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Masterful Kohli shapes strong Indian start

Skipper’s unbeaten 143 and Dhawan’s steely 84 steer visitor to 302 for 4 at close on day one of first Test

Masterful Kohli shapes strong Indian start - Cricket News
Virat Kohli was unbeaten on 143 at the end of Day 1
On a day that should have belonged to Shikhar Dhawan and could’ve gone to West Indies, Virat Kohli took ownership of proceedings in commanding fashion at the Sir Vivian Richards Stadium. India, having won an important toss, closed Thursday’s(July 21) first day’s play of the first Test on 302 for 4, Kohli’s unbeaten 143 headlining a strong performance.
While Kohli did all he could to shut the door on the opposition bowling, it was Shannon Gabriel who breathed early life into the game, bending his back to generate significant pace and bounce on a surface that would eventually prove to be anything but threatening. Gabriel, running in with a relaxed, loping approach at the Curtley Ambrose End, repeatedly hurried both openers with deliveries that reared from a length and sailed through to the wicketkeeper.
While Dhawan appeared less sure of himself, it was M Vijay who paid the steepest price, a brute of a lifter taking the edge and ballooning up toward the slips cordon to be caught by Kraig Brathwaite after a little juggling.
Cheteshwar Pujara, at No. 3, set his stall out for a long stint out in the middle, defending with determination and displaying the kind of self-denial that irritates and infuriates bowlers in equal measure. While Pujara was doing what he does best, Dhawan found a new gear.
Once Gabriel went out of the attack, having breached the 150kmh mark in an initial spell of 4-2-6-1, things got decidedly easier for the batsmen. Carlos Brathwaite and Jason Holder lacked the ammunition to consistently apply pressure and slowly but surely, India’s renaissance got under way. To give credit where it was due, West Indies’ bowlers stuck to their brief, and bowled with the kind of discipline that made every run a hard-earned one.
Returning from the lunch break at 72 for 1, India was well placed. But cricket is nothing if not capricious, and a rank long-hop from Devendra Bishoo, the leg-spinner who was not handed the ball at all in the first session, provided the breakthrough immediately after the break. Pujara, overeager to send a short one packing through mid-wicket, was through his pull early, the ball spearing off the outside edge to gully. On match eve, Kohli had pointed to India’s tendency towards lapses in concentration caused by breaks in play, and this turned out to be a self-fulfilling prophecy. Pujara, who had seen off 66 balls for 16, fell to the 67th, a delivery that he would hit to the fence in his sleep nine times out of ten.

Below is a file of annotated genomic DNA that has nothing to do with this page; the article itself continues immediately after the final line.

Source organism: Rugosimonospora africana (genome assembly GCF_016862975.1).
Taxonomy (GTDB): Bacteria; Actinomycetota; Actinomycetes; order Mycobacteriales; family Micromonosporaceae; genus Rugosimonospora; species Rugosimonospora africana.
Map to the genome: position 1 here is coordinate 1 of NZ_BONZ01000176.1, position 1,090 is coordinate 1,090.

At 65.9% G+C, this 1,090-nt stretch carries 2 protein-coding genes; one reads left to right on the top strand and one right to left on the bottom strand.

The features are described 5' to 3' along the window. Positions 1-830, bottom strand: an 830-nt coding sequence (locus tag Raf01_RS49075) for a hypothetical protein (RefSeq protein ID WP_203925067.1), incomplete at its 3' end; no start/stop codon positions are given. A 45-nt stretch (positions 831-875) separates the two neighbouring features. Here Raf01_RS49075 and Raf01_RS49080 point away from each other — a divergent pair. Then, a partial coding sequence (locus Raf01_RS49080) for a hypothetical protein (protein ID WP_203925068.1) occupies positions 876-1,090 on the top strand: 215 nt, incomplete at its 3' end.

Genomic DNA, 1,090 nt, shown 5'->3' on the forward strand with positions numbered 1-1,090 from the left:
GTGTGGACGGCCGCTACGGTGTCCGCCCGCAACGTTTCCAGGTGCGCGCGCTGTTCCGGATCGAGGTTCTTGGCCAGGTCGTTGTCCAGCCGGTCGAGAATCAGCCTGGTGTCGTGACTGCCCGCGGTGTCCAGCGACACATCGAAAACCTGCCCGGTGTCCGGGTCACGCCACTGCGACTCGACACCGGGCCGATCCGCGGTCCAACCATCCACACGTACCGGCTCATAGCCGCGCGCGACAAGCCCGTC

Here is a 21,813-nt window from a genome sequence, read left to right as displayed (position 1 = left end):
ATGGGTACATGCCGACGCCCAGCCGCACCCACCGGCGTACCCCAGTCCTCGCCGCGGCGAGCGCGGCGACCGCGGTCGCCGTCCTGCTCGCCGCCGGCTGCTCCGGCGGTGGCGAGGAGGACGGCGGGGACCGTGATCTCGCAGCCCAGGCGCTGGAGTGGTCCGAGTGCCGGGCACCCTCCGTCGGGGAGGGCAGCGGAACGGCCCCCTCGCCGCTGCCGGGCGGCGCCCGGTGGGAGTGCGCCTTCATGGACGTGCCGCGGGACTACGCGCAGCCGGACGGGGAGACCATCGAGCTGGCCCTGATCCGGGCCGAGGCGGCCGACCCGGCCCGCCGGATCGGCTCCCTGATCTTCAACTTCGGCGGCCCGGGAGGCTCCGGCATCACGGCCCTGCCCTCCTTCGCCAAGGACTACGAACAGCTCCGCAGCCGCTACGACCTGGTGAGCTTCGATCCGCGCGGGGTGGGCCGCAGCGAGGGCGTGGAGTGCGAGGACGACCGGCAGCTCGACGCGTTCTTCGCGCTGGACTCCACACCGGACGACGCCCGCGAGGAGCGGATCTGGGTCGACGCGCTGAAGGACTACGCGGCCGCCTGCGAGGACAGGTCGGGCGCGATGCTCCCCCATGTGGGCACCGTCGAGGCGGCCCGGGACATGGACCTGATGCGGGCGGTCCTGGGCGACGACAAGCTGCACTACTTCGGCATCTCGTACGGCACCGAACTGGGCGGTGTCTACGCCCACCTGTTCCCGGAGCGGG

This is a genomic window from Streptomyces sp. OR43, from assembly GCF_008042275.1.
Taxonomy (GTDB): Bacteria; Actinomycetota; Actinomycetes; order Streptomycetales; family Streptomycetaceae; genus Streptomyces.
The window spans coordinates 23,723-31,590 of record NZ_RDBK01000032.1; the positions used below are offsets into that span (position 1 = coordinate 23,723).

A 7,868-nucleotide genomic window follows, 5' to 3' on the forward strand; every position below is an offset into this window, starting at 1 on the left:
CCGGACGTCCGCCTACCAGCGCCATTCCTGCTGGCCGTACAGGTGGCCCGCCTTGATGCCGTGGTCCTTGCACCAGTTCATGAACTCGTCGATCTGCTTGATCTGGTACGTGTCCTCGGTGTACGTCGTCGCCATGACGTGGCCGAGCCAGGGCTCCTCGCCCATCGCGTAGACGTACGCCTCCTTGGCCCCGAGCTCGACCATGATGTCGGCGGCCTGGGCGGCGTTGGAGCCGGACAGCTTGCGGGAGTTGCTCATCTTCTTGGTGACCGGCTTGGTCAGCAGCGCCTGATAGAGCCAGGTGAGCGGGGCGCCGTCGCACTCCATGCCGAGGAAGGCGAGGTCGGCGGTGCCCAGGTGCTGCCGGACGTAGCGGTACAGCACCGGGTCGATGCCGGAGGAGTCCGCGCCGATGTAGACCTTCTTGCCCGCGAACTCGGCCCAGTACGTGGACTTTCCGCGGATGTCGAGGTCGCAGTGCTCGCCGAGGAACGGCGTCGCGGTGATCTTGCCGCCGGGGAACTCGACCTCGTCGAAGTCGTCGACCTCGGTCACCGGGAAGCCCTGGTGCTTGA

Kohli set to work immediately, and he looked well set even while fresh to the crease. Like vintage wine, Kohli has just become more mature and multi-layered as a batsman with every passing year, and the authority with which he controlled the tempo of the game had the man whose name the stadium bears purring with delight. Leaving the ball alone with aggressive decisiveness, defending with soft-handed surety and punching with precision, Kohli was in the kind of mood in which he is rarely denied.

Dhawan and Kohli added 105 for the third wicket, and seemed well on their way to collating the kind of monster partnership that would set the game up perfectly, when again the suggestion of a break resulted in a dismissal. Dhawan, who had been pitch perfect in his rendition of 84, chose the wrong Bishoo ball to sweep, and when he missed, Aleem Dar had no trouble raising his finger, the red cherry heading for the middle of the middle stump before its trajectory was interrupted by pad.
Ajinkya Rahane became Kohli’s foil, protecting the partnership and keeping the scoreboard ticking over with hard-run ones and twos. There was much promise to the stand, and as Kohli motored towards the three-figure mark without the slightest suggestion of nerves, his batting partner botched a biff off bustling Bishoo. Kohli could barely believe his eyes, watching in horror as a long-hop even worse than the one that accounted for Pujara resulted in a dismissal, this time the pull being mis-hit to mid-wicket.
Having chosen to play with only five specialist batsmen, plumping for strength in the bowling department by adding Umesh Yadav into the mix, there was an elevation for R Ashwin, the first time he has appeared at No. 6 in a Test. Ashwin was confident in himself, stretching fully forward to defend and punching sweetly off the back foot when the opportunity provided itself.
But while Ashwin did his job most efficiently, he was a mere fence painter to Kohli’s Picasso. Having brought up his 12th Test hundred as though it was a mere formality, Kohli dolled up his batting. A straight drive that was perfection personified and several shots through cover where the batsman watched the ball right onto bat and them seemed to cajole rather than cream five and a half ounces of leather to the boundary had the small but vocal crowd applauding in appreciation.
Taking leading from the front literally, Kohli showed that there were neither demons in the pitch, depth in the opposition bowling nor jinxes in breaks in play, being unbeaten on 143 when stumps were drawn. India had 302 on the board and though it had lost a couple of wickets more than it would have liked, this was a fine way to start a tour in which there is plenty of cricket to be played yet.

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